6

I'm not sure whether to put is (number agreeing with the singular her whole family) or are (number agreeing with plural biologists) in this sentence:

Her whole family is/are biologists.


After some more searching, it seems to make it correct, the whole would need to be removed.

Based on this other question, I think "Her family are biologists." is technically correct but "All of her family are biologists sounds better."

Still not certain.

marked as duplicate by tchrist, choster, Mitch, James Waldby - jwpat7, TimLymington Aug 13 '14 at 19:17

This question has been asked before and already has an answer. If those answers do not fully address your question, please ask a new question.

  • 1
    You’ve asked the wrong question. Her whole family is not “singular”: it is either. Both these are grammatical: 1) “Only one family is left.” 2) “Her entire family are crazy.” So either can work, but it only has to do with family. That’s because the only thing that matters is that a verb must agree with its subject, not with its predicate. – tchrist Aug 13 '14 at 18:05
  • 2
    Your question is tricky because it involves a subject that is headed by a singular collective noun. The plural override is sometimes optional, and sometimes obligatory, and sometimes not admissible. The acceptability of the plural override can also be influenced by the presence of a quantifying adjunct (e.g. "all"). The number of a predicative complement can be a factor. The conceptualization of the subject as being either a single entity or a plural set is another factor. The dialect of the speaker can also be a factor (e.g. AmE vs BrE). Grammatically, a lot of factors are involved. – F.E. Aug 13 '14 at 19:16
  • 2
    Unfortunately, the thread linked to as a duplicate doesn't answer the OP's question. For instance, it doesn't even have a plural predicative complement in their two examples: "The rest of the staff is/are on leave at the moment", "The rest of my family is/are arriving late". (And its subject is different in structure, too.) – F.E. Aug 13 '14 at 19:28
  • 2
    Your question is a good grammar question, which happens to involve a number of grammatical topics. There's a lot of bad information out on grammar sites and forums, and so, it's probably safer if you accessed a vetted grammar source. For instance, there's the 2002 reference grammar by Huddleston and Pullum et al., The Cambridge Grammar of the English Language (CGEL), and they discuss topics related to your question on pages 501-4, in subsection "18.2 Semantically motivated overrides with collective and number-transparent nouns". (The noun "family" is listed in [12.i] on page 503.) – F.E. Aug 13 '14 at 19:40
  • 1
    @F.E. Wow! I appreciate that... And wow! It's expensive! – AppFzx Aug 13 '14 at 19:45
6

I would use "are" in this context, even though the word "family" could go either way. Even so, I think that "are" is more suitable because you are labelling multiple people as biologists.

However, the sentence could be worded in a better way, like: 1) Everyone in her family is a biologist. 2) All of her family members are biologists.

That way, there is less confusion with verb agreement. Either way, it is good to know that either "are" and "is" can be used with the unit "family".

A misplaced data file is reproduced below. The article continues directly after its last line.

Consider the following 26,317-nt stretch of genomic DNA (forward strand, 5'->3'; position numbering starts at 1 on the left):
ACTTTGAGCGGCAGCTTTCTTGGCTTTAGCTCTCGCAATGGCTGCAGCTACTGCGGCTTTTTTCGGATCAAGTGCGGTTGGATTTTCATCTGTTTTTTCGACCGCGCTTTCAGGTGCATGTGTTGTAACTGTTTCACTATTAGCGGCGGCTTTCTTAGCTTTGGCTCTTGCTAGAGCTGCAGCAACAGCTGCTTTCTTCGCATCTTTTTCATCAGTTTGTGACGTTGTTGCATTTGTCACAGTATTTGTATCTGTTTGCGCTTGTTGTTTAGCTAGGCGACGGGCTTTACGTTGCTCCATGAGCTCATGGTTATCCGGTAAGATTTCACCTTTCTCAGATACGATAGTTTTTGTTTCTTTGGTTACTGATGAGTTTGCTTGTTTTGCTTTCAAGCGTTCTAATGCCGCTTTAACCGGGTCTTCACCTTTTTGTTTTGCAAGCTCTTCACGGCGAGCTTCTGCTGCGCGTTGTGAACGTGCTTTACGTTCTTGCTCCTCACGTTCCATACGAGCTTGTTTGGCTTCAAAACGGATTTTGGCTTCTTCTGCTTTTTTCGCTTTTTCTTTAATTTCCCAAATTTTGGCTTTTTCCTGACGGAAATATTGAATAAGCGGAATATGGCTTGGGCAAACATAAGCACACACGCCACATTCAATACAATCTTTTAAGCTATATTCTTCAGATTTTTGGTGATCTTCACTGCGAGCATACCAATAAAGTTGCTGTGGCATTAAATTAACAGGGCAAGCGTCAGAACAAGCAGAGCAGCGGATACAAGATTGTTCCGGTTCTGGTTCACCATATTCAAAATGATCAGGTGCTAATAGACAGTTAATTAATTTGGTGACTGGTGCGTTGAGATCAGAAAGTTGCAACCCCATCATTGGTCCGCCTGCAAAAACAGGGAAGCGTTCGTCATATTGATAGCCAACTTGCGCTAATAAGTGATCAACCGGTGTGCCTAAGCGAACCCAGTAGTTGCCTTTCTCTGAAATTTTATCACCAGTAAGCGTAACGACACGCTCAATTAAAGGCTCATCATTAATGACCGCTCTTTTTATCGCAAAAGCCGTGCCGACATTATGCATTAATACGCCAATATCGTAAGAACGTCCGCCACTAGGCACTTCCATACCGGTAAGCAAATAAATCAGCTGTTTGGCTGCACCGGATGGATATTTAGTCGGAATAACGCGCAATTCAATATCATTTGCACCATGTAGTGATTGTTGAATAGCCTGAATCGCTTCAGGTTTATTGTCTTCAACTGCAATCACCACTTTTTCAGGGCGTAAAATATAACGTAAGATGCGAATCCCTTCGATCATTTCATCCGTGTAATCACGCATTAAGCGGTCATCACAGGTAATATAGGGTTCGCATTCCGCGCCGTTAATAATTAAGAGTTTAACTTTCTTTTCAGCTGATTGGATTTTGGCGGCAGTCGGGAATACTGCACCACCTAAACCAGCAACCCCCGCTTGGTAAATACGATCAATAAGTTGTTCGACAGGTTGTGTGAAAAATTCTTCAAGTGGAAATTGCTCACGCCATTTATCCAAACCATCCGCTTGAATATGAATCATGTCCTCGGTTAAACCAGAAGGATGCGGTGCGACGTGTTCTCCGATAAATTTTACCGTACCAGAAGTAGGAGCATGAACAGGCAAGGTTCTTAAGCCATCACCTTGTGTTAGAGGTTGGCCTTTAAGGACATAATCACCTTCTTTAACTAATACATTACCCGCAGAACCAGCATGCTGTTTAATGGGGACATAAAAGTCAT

• But the inclusion of complex quantifiers complicates even the 'logical concord with collective nouns' rule. – Edwin Ashworth Aug 13 '14 at 21:29
1

In your specific case I would say "are". It is not a property of the family to be biologists, rather you are using the group as a way to designate that all its members have some property. Interestingly, you could confound the issue by saying, colloquially, "Her whole family's biologists".

A related question would be whether to use plural or singular when talking about a group that is doing something. Is Manchester United in town or are MU in town?

The answer depends somewhat on whether you follow US or UK usage, but is unclear. You can often get away with either. The UK usage leans towards using a plural, while the US is a bit mixed. Nirvana is playing, but Nirvana are arriving late.

  • 2
    It really is not a UK–US thing. When you are talking sports teams and such, sure. But words like family and couple can go either way anywhere. – tchrist Aug 13 '14 at 18:06
  • 1
    @tchrist family is singular. "My family is a unit," but not "my family are a unit." – AppFzx Aug 13 '14 at 18:19
  • 1
    @AppFzx My family are going to be very unhappy to learn that. Fortunately, since you are wrong, they are going to learn no such thing. – tchrist Aug 13 '14 at 18:26
  • @tchrist and now you've shown how Carlos is correct that Americans mix their plural and singular. Seems you're right on family going either way though. english.stackexchange.com/questions/74680/… Shows you can learn something from anyone. – AppFzx Aug 13 '14 at 18:28
  • 1
    Notional concord (which does seem rather more commonly used in the UK than the US) implies an attempt to choose the form of agreement that seems to make most sense for a collective noun in a particular context. Thus 'the team was founded in 1878' but 'the team were arguing amongst themselves'. Sometimes, 'the team' etc is a figure of speech (I'd say synecdoche) for 'the members of the team' etc. But only sometimes. – Edwin Ashworth Aug 14 '14 at 14:33

Not the answer you're looking for? Browse other questions tagged or ask your own question.